Apollo Energy publishes a daily energy market analysis, focusing on the gas, power and oil markets including a commentary on how the markets close and open. Our analysis provides insight on how the markets are performing and also considers various factors which could dictate price changes in the future.
The analysis also contains a graph which tracks the one-year forward price of both gas and electricity as well as changes to Brent crude oil.
Changes on the gas curve reflected the afternoon rise in oil prices, following the release of the EIA report. Prior to this increase in Brent, contracts generally traded flat on the far-curve with little change to long-term fundamentals. Meanwhile, movement on the prompt was bearish with warmer temperatures weighing on demand levels, combined with an improvement in Norwegian flows into the UK.
20th April 2016 | Posted by: Natalie Ivinson | Market Analysis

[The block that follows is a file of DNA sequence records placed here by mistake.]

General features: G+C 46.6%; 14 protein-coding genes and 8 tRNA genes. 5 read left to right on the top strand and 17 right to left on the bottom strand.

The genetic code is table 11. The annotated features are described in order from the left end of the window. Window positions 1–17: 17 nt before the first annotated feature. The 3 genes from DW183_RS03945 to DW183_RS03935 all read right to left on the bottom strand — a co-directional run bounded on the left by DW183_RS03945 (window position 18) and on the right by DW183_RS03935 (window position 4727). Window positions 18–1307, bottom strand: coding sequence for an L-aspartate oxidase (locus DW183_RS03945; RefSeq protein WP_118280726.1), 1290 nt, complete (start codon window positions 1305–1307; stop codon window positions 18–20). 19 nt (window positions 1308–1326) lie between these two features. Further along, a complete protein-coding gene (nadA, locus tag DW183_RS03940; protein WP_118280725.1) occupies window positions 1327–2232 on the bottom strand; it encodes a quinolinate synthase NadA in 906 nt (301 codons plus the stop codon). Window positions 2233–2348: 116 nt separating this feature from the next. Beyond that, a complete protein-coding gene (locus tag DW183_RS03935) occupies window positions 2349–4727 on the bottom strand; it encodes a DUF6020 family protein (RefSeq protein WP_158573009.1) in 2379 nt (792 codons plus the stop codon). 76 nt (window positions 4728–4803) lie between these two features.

Gas prices were boosted yesterday, amid a strike by oil workers in Kuwait. Norwegian imports via Langeled dropped as planned maintenance at Easington terminal began. Despite this, the system remained well-supplied with flows from other sources and a fall in demand.
Scheduled maintenance at the Easington gas terminal will limit imports into the UK today which helped contracts inch higher on Monday; with further support coming from an expected drop in temperatures later this month. Weaker oil prices helped to weigh on some contracts further along the curve but the overall sentiment on the curve was bullish.
The gas curve displayed very little movement on Friday as traders were reluctant to commit ahead of Sundayâ€™s meeting between OPEC members and Russia in regards to a potential freeze deal for oil. Contracts on the near-curve were slightly supported by a short UK gas system as the outage at the Kollsnes processing facility remained unresolved, reducing Norwegian flows into the UK.
The outage at the Kollsnes processing facility remained unresolved yesterday, limiting Norwegian gas flows into the UK and offering support to the prompt. However, this drop in supply had little effect on the rest of the near-curve which was generally unchanged, while weaker Brent helped to weigh on prices further out.